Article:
Cameron is Britain’s PM: Improve the victory speech
The victory speech is probably the easiest of any politician’s career. The fight’s over. All you need to is be gracious and deliver some - let’s face it - platitudes, such as: “Now it’s time to go forward, together.” As opposed to backwards, separately.
So it was as Conservative leader David Cameron, Britain’s new Prime Minister, stood outside 10 Downing Street overnight and delivered his victory speech. “And I think the service our country needs right now is to face up to our really big challenges, to confront our problems, to take difficult decisions, to lead people through those difficult decisions, so that together we can reach better times ahead,” he said.
As opposed to not facing the challenges, and taking easy decisions, so that as a rabble we can wind up in a total dystopia. The full text of Cameron’s speech is below, and you can read about it here and here. But can you improve on the victory speech? What should politicians say when they win? What’s really on their minds? Share your thoughts in the comments.
Her Majesty the Queen has asked me to form a new government, and I have accepted. Before I talk about that new government, let me say something about the one that has just passed. Compared with a decade ago, this country is more open at home, and more compassionate abroad, and that is something we should all be grateful for. And on behalf of the whole country, I’d like to pay tribute to the outgoing Prime Minister for his long record of dedicated public service.
In terms of the future, our country has a hung Parliament, where no party has an overall majority, and we have some deep and pressing problems. A huge deficit; deep social problems; and a political system in need of reform. For those reasons, I aim to form a proper and full coalition between the Conservatives and the Liberal Democrats.
I believe that is the right way to provide this country with the strong, the stable, the good, decent government that I think we need so badly.
Nick Clegg and I are both political leaders who want to put aside party differences and work hard for the common good and the national interest. I believe that is the best way to get the strong government that we need, decisive government that we need today.
I came into politics because I love this country, I think its best days still lie ahead, and I believe deeply in public service. And I think the service our country needs right now is to face up to our really big challenges, to confront our problems, to take difficult decisions, to lead people through those difficult decisions, so that together we can reach better times ahead.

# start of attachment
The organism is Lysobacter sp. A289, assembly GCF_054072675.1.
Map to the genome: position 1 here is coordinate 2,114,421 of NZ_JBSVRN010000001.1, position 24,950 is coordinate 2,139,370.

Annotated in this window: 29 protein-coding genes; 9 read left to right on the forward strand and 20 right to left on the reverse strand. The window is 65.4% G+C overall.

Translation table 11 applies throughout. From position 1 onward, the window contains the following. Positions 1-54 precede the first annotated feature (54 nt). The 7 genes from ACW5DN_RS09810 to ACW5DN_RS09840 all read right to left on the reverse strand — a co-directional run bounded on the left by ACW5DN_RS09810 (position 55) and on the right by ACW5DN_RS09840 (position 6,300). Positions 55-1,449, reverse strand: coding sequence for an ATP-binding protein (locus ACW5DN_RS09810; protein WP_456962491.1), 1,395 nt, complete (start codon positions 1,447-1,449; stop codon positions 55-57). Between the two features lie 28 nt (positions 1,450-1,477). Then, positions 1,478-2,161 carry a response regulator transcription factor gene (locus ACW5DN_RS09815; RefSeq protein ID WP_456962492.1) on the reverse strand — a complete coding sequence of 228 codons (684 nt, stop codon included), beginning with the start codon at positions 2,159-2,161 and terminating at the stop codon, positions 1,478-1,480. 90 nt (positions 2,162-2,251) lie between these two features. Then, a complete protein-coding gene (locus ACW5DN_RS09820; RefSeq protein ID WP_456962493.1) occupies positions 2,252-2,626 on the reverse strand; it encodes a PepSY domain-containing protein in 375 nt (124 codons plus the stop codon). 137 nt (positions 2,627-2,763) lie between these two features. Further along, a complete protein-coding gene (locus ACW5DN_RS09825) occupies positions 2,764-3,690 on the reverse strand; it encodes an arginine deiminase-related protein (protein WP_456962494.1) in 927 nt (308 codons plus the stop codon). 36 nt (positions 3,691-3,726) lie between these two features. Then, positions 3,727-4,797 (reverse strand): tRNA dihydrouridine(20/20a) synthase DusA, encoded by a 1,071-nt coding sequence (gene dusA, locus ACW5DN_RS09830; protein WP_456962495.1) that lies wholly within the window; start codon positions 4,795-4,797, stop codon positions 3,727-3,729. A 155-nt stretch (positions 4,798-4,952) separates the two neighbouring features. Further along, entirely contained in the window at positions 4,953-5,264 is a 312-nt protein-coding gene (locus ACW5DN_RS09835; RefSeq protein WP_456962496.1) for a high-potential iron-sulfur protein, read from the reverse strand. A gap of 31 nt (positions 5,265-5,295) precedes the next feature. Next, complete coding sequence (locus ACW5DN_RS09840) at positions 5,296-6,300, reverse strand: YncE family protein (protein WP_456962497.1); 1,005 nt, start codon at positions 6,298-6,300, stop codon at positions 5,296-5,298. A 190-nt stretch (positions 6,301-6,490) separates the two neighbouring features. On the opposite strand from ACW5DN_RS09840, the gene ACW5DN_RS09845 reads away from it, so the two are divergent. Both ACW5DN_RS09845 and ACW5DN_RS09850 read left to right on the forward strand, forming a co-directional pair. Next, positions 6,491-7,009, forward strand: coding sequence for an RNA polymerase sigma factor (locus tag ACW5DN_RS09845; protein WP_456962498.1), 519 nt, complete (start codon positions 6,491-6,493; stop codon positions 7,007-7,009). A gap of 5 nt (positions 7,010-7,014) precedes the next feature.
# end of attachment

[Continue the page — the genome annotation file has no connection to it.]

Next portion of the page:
One of the tasks that we clearly have is to rebuild trust in our political system. Yes, that’s about cleaning up expenses, yes that’s about reforming Parliament, and yes it’s about making sure that people are in control, and that the politicians are always their servants, and never their masters.
But I believe it’s also something else: it’s about being honest about what government can achieve. Real change is not what government can do on its own; real change is when everyone pulls together, comes together, works together; when we all exercise our responsibilities to ourselves, to our families, to our communities, and to others. And I want to try to help build a more responsible society here in Britain. One where we don’t just ask: “What are my entitlements,” but: “What are my responsibilities?” One where we don’t ask: “What am I just owed,” but more: “What can I give?”
And a guide for that society, that those who can, should, and those who can’t, we will always help - I want to make sure that my government always looks after the elderly, the frail, the poorest in our country. We must take everyone through us on some of the difficult decisions that we have ahead.
Above all, it will be a government that is built on some clear values, values of freedom, values of fairness, and values of responsibility. I want us to build an economy that rewards work, I want us to build a society with stronger families and stronger communities, and I want a political system that people can trust and look up to once again.
This is going to be hard and difficult work. A coalition will throw up all sorts of challenges. But I believe that together, we can provide that strong and stable government that our country needs, based on those values: rebuilding family, rebuilding community - above all building responsibility in our country. Those are the things I care about; those are the things that this government will now start work on doing.
Thank you very much.
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